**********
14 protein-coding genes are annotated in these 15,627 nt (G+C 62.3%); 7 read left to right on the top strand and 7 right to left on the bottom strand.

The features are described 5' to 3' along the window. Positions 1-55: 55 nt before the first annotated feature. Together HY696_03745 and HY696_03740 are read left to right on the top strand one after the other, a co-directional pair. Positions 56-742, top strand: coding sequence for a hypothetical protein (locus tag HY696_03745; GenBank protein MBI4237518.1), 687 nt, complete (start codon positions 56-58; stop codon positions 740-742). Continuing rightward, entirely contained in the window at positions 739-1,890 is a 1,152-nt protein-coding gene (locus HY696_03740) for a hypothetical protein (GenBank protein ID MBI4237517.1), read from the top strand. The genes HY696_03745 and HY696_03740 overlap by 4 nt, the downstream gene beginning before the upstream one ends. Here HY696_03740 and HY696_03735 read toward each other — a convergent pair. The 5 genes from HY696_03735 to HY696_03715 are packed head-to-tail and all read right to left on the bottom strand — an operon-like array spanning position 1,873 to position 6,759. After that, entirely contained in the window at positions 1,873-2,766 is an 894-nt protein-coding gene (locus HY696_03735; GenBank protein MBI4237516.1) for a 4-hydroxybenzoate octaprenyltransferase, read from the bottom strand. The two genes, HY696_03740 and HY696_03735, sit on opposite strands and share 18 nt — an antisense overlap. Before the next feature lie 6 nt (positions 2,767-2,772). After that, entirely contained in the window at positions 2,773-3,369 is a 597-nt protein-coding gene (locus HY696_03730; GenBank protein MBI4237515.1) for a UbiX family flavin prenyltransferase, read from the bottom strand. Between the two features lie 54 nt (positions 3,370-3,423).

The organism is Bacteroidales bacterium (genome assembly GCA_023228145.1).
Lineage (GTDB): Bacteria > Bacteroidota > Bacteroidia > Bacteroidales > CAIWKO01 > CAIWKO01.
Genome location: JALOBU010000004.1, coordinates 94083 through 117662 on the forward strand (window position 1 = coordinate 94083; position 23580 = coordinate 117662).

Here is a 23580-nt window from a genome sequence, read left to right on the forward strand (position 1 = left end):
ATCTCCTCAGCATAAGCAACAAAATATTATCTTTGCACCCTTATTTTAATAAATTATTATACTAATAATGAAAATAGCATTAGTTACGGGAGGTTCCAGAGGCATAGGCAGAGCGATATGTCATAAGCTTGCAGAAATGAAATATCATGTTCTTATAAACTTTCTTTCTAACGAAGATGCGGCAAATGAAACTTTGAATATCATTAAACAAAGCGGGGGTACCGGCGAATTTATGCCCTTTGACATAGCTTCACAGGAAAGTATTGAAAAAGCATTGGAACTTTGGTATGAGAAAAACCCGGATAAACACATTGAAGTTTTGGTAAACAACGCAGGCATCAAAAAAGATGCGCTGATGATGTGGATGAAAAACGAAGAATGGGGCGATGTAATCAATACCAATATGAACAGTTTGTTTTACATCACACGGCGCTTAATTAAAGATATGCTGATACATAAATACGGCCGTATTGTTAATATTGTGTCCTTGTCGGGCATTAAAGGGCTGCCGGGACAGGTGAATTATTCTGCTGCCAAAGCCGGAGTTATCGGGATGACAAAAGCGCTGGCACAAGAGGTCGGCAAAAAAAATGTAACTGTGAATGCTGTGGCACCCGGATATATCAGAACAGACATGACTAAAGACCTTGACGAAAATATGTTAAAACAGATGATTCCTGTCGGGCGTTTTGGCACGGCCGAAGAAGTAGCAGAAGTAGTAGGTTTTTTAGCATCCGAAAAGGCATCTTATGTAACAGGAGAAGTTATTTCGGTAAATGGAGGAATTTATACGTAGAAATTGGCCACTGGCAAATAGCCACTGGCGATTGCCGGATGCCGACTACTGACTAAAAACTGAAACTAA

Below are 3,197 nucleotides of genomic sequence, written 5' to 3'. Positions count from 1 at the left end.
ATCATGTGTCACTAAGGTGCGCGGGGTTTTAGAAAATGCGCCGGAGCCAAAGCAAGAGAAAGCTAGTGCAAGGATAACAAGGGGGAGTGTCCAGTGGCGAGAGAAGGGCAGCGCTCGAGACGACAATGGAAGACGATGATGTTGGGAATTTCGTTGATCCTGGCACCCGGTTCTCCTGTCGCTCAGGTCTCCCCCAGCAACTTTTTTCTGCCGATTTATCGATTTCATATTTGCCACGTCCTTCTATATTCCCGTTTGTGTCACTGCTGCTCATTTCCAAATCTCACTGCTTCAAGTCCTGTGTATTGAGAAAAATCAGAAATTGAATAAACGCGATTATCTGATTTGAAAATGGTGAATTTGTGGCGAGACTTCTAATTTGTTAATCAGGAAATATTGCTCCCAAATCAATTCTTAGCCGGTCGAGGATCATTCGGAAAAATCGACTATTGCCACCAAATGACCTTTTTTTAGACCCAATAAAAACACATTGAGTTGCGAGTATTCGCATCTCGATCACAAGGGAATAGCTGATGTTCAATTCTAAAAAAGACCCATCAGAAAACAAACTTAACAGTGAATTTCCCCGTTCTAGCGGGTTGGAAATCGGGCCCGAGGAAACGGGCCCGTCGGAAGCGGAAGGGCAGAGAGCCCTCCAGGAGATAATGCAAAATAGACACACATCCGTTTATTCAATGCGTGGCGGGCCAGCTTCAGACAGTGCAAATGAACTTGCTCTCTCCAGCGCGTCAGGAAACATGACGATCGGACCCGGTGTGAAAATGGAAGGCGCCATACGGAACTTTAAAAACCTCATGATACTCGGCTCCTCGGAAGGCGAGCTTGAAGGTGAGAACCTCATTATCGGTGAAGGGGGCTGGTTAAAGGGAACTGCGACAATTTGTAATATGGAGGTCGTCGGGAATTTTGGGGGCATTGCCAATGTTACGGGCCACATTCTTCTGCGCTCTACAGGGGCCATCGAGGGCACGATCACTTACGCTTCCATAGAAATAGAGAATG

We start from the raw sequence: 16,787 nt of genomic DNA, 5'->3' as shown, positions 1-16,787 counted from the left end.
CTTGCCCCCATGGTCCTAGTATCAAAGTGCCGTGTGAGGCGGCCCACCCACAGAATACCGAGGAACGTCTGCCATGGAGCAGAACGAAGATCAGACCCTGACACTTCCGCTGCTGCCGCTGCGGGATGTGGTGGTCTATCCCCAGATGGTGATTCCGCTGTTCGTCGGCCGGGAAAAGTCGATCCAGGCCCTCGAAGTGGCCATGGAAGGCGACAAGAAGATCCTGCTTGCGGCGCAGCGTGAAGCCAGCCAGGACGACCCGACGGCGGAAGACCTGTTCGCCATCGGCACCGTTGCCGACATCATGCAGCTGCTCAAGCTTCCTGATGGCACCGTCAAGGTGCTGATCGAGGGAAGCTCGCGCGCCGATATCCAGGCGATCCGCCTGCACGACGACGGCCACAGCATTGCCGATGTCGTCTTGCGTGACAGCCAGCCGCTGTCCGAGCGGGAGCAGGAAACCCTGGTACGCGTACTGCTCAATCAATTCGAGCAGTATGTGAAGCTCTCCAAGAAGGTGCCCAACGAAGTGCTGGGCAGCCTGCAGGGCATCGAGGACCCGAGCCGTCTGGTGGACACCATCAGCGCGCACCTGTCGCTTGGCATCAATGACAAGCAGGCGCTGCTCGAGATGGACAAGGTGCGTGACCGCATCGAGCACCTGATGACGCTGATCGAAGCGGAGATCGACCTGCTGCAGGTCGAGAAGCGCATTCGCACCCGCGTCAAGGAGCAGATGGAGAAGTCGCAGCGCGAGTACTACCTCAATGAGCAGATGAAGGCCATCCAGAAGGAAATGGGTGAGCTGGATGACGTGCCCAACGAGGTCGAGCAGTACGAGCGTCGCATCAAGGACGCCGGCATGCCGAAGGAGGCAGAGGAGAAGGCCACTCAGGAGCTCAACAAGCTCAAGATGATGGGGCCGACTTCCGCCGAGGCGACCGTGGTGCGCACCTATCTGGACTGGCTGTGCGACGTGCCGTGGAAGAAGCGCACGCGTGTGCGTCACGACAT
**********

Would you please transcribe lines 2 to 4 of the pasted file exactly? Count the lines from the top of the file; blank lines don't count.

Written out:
The features are described 5' to 3' along the window. Positions 1-55: 55 nt before the first annotated feature. Together HY696_03745 and HY696_03740 are read left to right on the top strand one after the other, a co-directional pair. Positions 56-742, top strand: coding sequence for a hypothetical protein (locus tag HY696_03745; GenBank protein MBI4237518.1), 687 nt, complete (start codon positions 56-58; stop codon positions 740-742). Continuing rightward, entirely contained in the window at positions 739-1,890 is a 1,152-nt protein-coding gene (locus HY696_03740) for a hypothetical protein (GenBank protein ID MBI4237517.1), read from the top strand. The genes HY696_03745 and HY696_03740 overlap by 4 nt, the downstream gene beginning before the upstream one ends. Here HY696_03740 and HY696_03735 read toward each other — a convergent pair. The 5 genes from HY696_03735 to HY696_03715 are packed head-to-tail and all read right to left on the bottom strand — an operon-like array spanning position 1,873 to position 6,759. After that, entirely contained in the window at positions 1,873-2,766 is an 894-nt protein-coding gene (locus HY696_03735; GenBank protein MBI4237516.1) for a 4-hydroxybenzoate octaprenyltransferase, read from the bottom strand. The two genes, HY696_03740 and HY696_03735, sit on opposite strands and share 18 nt — an antisense overlap. Before the next feature lie 6 nt (positions 2,767-2,772). After that, entirely contained in the window at positions 2,773-3,369 is a 597-nt protein-coding gene (locus HY696_03730; GenBank protein MBI4237515.1) for a UbiX family flavin prenyltransferase, read from the bottom strand. Between the two features lie 54 nt (positions 3,370-3,423).

The organism is Bacteroidales bacterium (genome assembly GCA_023228145.1).
Lineage (GTDB): Bacteria > Bacteroidota > Bacteroidia > Bacteroidales > CAIWKO01 > CAIWKO01.